Water is essential in life. Our body uses water in almost all our bodily functions like cellular repair and temperature regulation.
Heck, we are even made of almost 70% water. No one can deny that a life without water will lead to no life at all (literally in just three days!).
But do you really need to gulp 8 glasses of water? If you’re like me, it’s so hard to lug around liters of water everywhere. To finally settle the score, let us investigate.
History of the 8-Glasses Adage
Multiple organizations have recommended everyone to drink at least 8 to 10 glasses of water. But who even said this? It was based on past studies. But the tipping point of this viral adage is the announcement of the Food and Nutrition Board of the National Research Council.
In 1945, they announced that adults should drink 2.5 liters of water per day. Although, it was also noted that you can get these nutrition requirements from consumption of food (like fruits, vegetables, soup, etc.) or other beverages (like tea, milk, soft drinks, etc.)
But beverage companies and media focused on drinking 8 glasses alone. As featured in an informational web series, it’s unlikely that we all need to go out of our way to drink roughly 2-3 liters of water a day (the equivalent of 8-10 glasses) for a healthy life.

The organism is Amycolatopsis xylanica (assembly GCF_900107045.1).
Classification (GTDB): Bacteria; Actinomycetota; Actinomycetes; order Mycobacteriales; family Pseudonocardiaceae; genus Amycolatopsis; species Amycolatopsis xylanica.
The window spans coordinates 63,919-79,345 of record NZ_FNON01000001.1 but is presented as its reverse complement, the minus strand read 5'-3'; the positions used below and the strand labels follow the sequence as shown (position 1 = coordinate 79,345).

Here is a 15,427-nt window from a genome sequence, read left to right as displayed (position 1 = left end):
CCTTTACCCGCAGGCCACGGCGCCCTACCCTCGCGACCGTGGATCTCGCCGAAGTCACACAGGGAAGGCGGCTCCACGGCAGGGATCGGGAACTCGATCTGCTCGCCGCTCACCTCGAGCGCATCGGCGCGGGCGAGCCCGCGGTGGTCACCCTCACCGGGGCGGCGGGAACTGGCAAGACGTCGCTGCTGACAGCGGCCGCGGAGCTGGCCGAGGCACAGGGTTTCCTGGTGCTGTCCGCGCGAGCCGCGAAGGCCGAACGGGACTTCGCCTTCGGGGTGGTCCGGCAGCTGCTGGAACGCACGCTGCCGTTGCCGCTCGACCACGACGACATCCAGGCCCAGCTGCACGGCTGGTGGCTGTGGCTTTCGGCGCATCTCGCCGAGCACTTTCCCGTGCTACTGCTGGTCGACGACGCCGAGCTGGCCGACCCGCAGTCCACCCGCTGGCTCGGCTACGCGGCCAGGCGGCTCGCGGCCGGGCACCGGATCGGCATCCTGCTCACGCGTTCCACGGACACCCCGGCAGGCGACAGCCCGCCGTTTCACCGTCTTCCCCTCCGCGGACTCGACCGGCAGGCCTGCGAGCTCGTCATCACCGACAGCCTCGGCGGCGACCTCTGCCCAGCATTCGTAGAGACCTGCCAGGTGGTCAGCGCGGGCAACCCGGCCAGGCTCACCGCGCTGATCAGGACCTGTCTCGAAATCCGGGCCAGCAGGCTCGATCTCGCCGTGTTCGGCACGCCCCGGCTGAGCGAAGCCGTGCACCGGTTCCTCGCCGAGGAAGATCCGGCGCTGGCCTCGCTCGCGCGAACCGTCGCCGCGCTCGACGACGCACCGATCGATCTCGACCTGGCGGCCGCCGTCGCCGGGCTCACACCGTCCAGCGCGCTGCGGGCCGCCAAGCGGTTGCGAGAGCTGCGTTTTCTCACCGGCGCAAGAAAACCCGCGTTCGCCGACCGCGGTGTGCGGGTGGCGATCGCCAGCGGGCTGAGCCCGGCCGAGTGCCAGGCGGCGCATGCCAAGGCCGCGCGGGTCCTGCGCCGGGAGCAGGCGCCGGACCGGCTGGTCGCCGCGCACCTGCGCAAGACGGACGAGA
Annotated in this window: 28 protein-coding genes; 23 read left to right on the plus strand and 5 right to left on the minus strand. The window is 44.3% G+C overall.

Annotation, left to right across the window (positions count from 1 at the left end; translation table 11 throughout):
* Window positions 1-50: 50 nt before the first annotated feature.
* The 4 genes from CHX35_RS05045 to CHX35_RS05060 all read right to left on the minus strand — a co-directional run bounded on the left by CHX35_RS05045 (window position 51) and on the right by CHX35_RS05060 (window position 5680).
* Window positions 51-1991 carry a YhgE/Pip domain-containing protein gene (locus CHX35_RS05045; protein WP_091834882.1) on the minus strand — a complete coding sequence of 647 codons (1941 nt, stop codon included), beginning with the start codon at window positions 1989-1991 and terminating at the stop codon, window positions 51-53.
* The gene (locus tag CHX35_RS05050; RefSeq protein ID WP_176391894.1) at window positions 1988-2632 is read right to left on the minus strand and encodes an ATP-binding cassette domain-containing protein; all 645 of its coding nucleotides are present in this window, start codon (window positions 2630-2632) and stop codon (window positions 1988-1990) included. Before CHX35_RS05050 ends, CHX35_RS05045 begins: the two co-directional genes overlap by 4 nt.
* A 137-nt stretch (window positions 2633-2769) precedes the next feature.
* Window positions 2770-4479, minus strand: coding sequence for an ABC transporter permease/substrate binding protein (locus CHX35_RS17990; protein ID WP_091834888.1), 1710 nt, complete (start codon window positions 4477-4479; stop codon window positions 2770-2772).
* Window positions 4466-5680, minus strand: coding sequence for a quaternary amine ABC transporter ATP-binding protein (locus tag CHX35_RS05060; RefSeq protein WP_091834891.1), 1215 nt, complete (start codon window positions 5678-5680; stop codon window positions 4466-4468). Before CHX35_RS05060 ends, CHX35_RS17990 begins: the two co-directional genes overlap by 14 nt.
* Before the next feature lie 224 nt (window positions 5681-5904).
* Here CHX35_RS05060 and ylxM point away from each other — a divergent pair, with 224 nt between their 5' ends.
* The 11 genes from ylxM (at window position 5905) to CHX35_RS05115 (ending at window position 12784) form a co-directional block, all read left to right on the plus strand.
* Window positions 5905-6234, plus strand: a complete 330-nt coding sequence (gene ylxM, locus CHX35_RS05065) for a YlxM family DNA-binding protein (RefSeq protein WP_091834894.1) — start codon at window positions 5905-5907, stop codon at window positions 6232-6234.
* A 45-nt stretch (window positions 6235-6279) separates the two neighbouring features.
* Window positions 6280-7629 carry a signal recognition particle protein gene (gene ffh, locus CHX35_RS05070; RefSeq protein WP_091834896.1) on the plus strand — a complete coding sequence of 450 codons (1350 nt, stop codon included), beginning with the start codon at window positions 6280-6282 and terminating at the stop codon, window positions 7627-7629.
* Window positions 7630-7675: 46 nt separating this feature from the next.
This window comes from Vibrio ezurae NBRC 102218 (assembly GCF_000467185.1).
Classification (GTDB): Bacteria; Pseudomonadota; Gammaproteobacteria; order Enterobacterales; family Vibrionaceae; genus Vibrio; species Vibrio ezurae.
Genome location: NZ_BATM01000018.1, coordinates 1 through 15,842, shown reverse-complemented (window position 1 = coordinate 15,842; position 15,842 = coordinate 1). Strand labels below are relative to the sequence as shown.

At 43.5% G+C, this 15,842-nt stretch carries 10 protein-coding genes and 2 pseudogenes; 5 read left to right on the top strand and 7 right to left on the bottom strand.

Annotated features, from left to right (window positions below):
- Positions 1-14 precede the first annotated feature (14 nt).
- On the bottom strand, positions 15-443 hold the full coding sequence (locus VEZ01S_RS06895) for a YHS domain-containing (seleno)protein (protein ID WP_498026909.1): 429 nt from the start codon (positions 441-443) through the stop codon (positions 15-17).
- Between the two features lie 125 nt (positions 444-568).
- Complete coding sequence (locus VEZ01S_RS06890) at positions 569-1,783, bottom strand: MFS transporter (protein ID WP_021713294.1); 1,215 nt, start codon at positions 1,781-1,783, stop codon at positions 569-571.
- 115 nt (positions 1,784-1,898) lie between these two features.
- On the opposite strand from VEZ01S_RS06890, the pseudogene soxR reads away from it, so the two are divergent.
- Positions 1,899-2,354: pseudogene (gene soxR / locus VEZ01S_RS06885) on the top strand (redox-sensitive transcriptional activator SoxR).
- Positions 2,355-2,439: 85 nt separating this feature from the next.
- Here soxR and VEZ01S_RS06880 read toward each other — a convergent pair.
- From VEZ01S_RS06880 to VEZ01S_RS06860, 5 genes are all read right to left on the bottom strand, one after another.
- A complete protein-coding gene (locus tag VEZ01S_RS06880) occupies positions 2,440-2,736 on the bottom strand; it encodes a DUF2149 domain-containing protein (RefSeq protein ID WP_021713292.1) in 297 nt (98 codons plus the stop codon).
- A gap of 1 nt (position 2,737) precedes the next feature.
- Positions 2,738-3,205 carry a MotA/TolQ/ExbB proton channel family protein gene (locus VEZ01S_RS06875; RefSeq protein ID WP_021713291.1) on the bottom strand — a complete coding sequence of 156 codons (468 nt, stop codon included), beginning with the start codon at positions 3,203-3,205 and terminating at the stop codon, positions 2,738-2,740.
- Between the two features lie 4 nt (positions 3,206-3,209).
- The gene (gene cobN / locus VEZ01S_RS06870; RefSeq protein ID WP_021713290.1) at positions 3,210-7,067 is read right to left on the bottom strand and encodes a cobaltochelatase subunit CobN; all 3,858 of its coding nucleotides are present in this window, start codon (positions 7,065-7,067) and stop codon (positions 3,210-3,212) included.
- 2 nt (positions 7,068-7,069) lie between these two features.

Some “studies” that point to such are funded by the beverage companies themselves. It’s like a marketing ploy to entice buyers of the almost non-existent dehydration problem for most. In fact, experts expressed that, although we should drink water, this is a gross estimation of how much we truly need.
We should watch out because the threat hyponatremia (overhydration) is truly present. Drinking too much water all at once is dangerous. It has even killed people during sports activity. You should not drink more than 0.8 to 1 liter of water in an hour.
How Much Should We Take Then?
So we are left with the proverbial question, how much should we drink per day? The answer is: it depends. It depends on your body type, activities you take, and the climate you are in.
In general, we should replenish the water that was lost in the body. On average, the body loses 1 to 1.5 liters of water per day. People who have bigger builds might even lose more.
Individuals doing exercise or rigorous physical activities will definitely more water, and during summer (or generally every time in a tropical country) the requirements go higher.
With this, an average of 1.2 liters might be enough.
Check You Pee
But how do we know our personal number? Generally, it depends but these are telltale signs that you need water.
When you pee, is it clear or light yellow? If not, you might be dehydrated. The body has an amazing mechanism to store water. When s/he lacks water, the urine becomes overly concentrated with waste.
This is a sign. But don’t get drinking gallons right away. You want to slowly rehydrate yourself. Get out of the sun. Lose some clothes. Use an ice pack and sip some water.
The Greatest Indicator: Trust your Inner Thirstiness.
What if your pee is normal? But you just can’t stand the lack of control. You really want to know when you exactly need water. On the dot!
There is one trusty indicator for you. Just feel if you’re thirsty.
The body regulates water balance in our body. So if you need water at this moment, your body sends signals of thirst.
To sum it up, you don’t need to be super conscious of your water needs. You just need to let your body talk.
Just drink when you are thirsty and don’t drink when you’re not. Problem Solved!